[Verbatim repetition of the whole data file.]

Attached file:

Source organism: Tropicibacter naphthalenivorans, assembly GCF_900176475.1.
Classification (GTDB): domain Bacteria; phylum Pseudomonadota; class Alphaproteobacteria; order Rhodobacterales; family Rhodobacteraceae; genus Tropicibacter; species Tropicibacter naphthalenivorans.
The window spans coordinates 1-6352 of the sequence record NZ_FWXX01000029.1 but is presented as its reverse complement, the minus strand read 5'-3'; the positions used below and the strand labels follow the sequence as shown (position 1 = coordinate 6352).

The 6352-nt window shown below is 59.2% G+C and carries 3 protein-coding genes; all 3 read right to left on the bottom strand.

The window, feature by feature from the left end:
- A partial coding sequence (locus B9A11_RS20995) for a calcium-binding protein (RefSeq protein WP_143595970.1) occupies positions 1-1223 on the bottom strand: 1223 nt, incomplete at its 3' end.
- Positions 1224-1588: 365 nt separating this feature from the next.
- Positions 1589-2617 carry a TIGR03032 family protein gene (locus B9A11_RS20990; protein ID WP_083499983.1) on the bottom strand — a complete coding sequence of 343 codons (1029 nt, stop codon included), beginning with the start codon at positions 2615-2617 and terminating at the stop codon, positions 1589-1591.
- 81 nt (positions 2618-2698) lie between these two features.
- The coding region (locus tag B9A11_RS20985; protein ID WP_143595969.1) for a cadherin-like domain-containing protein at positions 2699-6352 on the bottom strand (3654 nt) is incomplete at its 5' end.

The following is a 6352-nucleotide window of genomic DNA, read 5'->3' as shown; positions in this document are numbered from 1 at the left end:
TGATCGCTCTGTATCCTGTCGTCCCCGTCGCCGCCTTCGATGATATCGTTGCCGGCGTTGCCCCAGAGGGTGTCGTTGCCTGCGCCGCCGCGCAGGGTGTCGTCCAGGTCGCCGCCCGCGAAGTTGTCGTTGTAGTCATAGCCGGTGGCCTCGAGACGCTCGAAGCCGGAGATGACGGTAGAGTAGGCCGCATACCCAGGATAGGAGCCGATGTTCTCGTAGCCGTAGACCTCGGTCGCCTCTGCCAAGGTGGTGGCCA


Source organism: Tropicibacter naphthalenivorans, assembly GCF_900176475.1.
Classification (GTDB): domain Bacteria; phylum Pseudomonadota; class Alphaproteobacteria; order Rhodobacterales; family Rhodobacteraceae; genus Tropicibacter; species Tropicibacter naphthalenivorans.
The window spans coordinates 1-6352 of the sequence record NZ_FWXX01000029.1 but is presented as its reverse complement, the minus strand read 5'-3'; the positions used below and the strand labels follow the sequence as shown (position 1 = coordinate 6352).

The 6352-nt window shown below is 59.2% G+C and carries 3 protein-coding genes; all 3 read right to left on the bottom strand.

The window, feature by feature from the left end:
- A partial coding sequence (locus B9A11_RS20995) for a calcium-binding protein (RefSeq protein WP_143595970.1) occupies positions 1-1223 on the bottom strand: 1223 nt, incomplete at its 3' end.
- Positions 1224-1588: 365 nt separating this feature from the next.
- Positions 1589-2617 carry a TIGR03032 family protein gene (locus B9A11_RS20990; protein ID WP_083499983.1) on the bottom strand — a complete coding sequence of 343 codons (1029 nt, stop codon included), beginning with the start codon at positions 2615-2617 and terminating at the stop codon, positions 1589-1591.
- 81 nt (positions 2618-2698) lie between these two features.
- The coding region (locus tag B9A11_RS20985; protein ID WP_143595969.1) for a cadherin-like domain-containing protein at positions 2699-6352 on the bottom strand (3654 nt) is incomplete at its 5' end.

The following is a 6352-nucleotide window of genomic DNA, read 5'->3' as shown; positions in this document are numbered from 1 at the left end:
TGATCGCTCTGTATCCTGTCGTCCCCGTCGCCGCCTTCGATGATATCGTTGCCGGCGTTGCCCCAGAGGGTGTCGTTGCCTGCGCCGCCGCGCAGGGTGTCGTCCAGGTCGCCGCCCGCGAAGTTGTCGTTGTAGTCATAGCCGGTGGCCTCGAGACGCTCGAAGCCGGAGATGACGGTAGAGTAGGCCGCATACCCAGGATAGGAGCCGATGTTCTCGTAGCCGTAGACCTCGGTCGCCTCTGCCAAGGTGGTGGCCA